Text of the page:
10/40 Window, Faith in the Public Square, Ferguson Police Force, Freedom of Conscience, Learning their Language, Mad Max Dystopia, Minds without Borders, Racial Demographics, Racial Disconnect, Salt and Light, Star Trek Society, The New Era, Thought Diversity
In the Spring issue of New Trail (the Alumni Magazine of the U. of A.), Omar Mouallem writes an interesting article by the above noted title.
He quotes Candy Khan, City of Edmonton’s diversity and inclusion consultant who states, “Diversity in the ’70s would have meant, ‘Let’s just hire people who are visibly different — women, Aboriginal and persons with disabilities — and let’s just put a checkmark beside each.’… ‘Instead of creating meaningful inclusion, [affirmative action proponents] created a numbers game’. Today, diversity includes historically disadvantaged groups including the sexual and gender minority community, and her work with the city goes much deeper than “just counting heads,” she says. The goal, not only through hiring but also through policies and public programs, is to recognize and reflect the growing diversity of city residents and remove barriers to civic involvement.”
Thus when we look at civil unrest in places like Ferguson, Missouri (but its not alone) where the population is almost 70% African American, but the police force is less than 10%, it is clear that neither affirmative action, nor diversity & inclusion have been at work. This is more than a “racial disconnect,” this is a lack of what Mouallem calls “thought diversity.”
Thought diversity posits that more important than social variances are cognitive ones. Put another way: different perspectives are the true value of inviting diversity to the table. If you do this, the natural byproduct is a diversity of thought. And a natural byproduct of that is innovation and creativity.
Of course, Mouallem is writing in the rarified air of a top university that enjoys peaceful and prosperous co-existance that can only occur in a place seeded by its Christian heritage (U of A is ranked by Times Higher Education as “87th of the 100 ‘most international universities’ based on diversity on campus and faculty collaboration with international colleagues on research projects”).
It is telling that the 40% of professors who arrive from abroad would, in many cases, not be able to enjoy this cooperative diversity in their countries of origin, given sectarian discrimination in the nations from which they came. In contradistinction to Canada, Christians in particular are either migrating out of, or are being subject to genocide in countries in what is known as the 10/40 Window (between the 10th and 40th latitudes), where – curiously – the West has abandoned this minority to wholesale slaughter.
Andrzej Weber, U of A anthropology professor and director of the Baikal-Hokkaido Archaeology Project (leading scholars from seven nations investigating ancient hunter-gatherer culture in two parts of the world) gives this observation:
As you begin to express yourself in another language, giving expression to the world around you, you begin to understand the manner in which other people live and think. In other words, by speaking their language, you come to better understand their culture and their perspectives on the world.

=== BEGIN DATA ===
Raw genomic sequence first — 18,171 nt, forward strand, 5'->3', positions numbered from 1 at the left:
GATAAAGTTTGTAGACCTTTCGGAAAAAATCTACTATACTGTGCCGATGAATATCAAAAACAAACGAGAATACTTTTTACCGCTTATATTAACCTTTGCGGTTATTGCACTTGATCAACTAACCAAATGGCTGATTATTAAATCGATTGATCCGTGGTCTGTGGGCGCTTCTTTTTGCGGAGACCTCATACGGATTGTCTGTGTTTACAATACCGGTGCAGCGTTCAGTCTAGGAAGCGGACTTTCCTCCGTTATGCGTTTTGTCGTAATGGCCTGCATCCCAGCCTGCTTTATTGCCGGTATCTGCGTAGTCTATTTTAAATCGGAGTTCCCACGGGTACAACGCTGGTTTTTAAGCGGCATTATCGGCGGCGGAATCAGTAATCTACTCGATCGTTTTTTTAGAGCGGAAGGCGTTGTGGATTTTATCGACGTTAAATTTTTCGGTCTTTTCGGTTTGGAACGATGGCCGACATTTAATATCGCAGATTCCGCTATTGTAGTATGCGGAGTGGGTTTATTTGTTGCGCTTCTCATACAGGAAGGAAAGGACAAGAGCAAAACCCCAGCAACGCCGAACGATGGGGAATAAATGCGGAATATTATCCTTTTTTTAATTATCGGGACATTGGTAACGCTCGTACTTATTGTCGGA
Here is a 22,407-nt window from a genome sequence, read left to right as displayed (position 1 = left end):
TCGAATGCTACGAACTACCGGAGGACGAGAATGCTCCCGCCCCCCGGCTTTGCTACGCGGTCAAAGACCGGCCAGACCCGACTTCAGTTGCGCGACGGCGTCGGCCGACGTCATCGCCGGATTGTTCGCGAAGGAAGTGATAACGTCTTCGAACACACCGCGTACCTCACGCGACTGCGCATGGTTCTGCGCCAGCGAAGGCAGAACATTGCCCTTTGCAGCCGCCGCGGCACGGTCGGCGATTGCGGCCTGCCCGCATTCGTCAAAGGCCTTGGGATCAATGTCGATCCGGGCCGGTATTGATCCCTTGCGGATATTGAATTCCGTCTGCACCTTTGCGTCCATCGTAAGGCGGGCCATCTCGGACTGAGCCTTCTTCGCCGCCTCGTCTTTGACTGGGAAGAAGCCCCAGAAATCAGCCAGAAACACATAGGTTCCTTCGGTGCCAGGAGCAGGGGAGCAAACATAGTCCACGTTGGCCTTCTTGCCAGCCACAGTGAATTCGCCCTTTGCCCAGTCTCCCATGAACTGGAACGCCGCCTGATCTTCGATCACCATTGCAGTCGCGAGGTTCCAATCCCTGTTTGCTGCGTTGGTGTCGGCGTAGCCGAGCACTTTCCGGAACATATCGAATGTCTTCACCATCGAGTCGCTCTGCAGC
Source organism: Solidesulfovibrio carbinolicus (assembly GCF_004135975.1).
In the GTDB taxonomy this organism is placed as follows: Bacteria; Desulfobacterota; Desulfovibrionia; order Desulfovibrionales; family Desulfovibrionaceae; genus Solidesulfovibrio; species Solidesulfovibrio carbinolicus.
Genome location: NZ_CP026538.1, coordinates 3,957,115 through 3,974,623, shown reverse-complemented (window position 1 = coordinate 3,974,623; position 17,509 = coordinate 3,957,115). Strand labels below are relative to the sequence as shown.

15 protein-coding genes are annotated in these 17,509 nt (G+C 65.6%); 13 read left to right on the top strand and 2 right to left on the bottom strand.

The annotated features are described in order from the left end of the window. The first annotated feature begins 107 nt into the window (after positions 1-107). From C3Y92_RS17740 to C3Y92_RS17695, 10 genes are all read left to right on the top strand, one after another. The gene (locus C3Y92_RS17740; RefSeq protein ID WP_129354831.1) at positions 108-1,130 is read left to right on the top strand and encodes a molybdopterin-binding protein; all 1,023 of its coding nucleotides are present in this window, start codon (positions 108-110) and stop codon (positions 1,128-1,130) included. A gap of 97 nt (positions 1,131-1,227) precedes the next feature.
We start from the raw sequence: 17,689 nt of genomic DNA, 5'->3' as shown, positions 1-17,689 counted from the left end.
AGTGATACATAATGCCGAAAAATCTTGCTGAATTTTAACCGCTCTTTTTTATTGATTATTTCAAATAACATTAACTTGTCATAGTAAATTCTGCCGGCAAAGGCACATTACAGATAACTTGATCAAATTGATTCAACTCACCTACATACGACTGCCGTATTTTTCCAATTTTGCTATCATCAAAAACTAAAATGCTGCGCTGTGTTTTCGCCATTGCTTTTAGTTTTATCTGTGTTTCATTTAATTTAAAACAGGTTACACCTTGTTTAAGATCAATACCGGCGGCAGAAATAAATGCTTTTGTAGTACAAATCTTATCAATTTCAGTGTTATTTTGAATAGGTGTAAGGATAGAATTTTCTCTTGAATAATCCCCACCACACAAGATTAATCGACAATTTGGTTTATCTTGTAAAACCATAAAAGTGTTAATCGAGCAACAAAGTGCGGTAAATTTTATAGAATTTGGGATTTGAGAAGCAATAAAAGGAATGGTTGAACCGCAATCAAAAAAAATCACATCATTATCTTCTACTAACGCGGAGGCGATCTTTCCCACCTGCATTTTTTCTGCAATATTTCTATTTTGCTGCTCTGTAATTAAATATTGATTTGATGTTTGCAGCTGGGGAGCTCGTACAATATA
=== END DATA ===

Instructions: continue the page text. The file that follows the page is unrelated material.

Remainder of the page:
Thought diversity ought not be limited to language and academic pursuits, or to racial demographics in a city – it ought also apply to the role of faith in the public square. To borrow Mouallem’s point of view:
The best way to understand the value of diversity is to think like a biologist. Imagine all the world’s forests were made up of only poplars. And all the world’s marine life were salmon. And all the world’s fruits, apples. Not only would the world be dreadfully boring, but it would also be vulnerable to mass destruction. All it takes is one phenomenon — a virus or invasive species, for instance — to threaten preservation. A variety of life keeps our ecosystems robust and adaptable — that’s why biodiversity is so important in biology.
And to extend the logic: that’s why thought diversity is important in society; that’s why the freedom of conscience is as important in the academic and legal spheres as it is in the rest of society.
The tectonic plates that divide continents have, figuratively, shifted and collided. We find ourselves navigating a new geography in technology, science, business, activism, education and media. In this more integrated world, where migrating talent circulates through the planet’s literal and digital ports, intellectual resources are quickly replacing other “natural resources” as a source of wealth and well-being.
“The future,” write Tapscott and Williams, “therefore, lies in collaboration across borders, cultures, companies and disciplines. The countries that focus narrowly on ‘national goals’ or turn inward will not succeed in the new era.
The New Era:
Will the “new era” become more like “Star Trek” – the fantasy where every race and planetary person in “the Federation” appears to collaborate with happy cooperation, or will it be more dystopian like “Mad Max“?
A society that watches apathetically, or that intentionally eliminates languages (as linguists warn), species, ecologies, and thought diversities (such as the freedom of conscience and religion), will surely turn in on itself eventually.
For people of faith, this new era is ripe with opportunity to reveal a redemptive Biblical worldview of God’s own imagination – to bless the world in which we integrate. As Christianity fades in the dusk of power machinations of western civilization, it dawns with mysterious hope as the people of God live into the calling to be salt and light in this world.
Pingback: No Reservations | More Enigma Than Dogma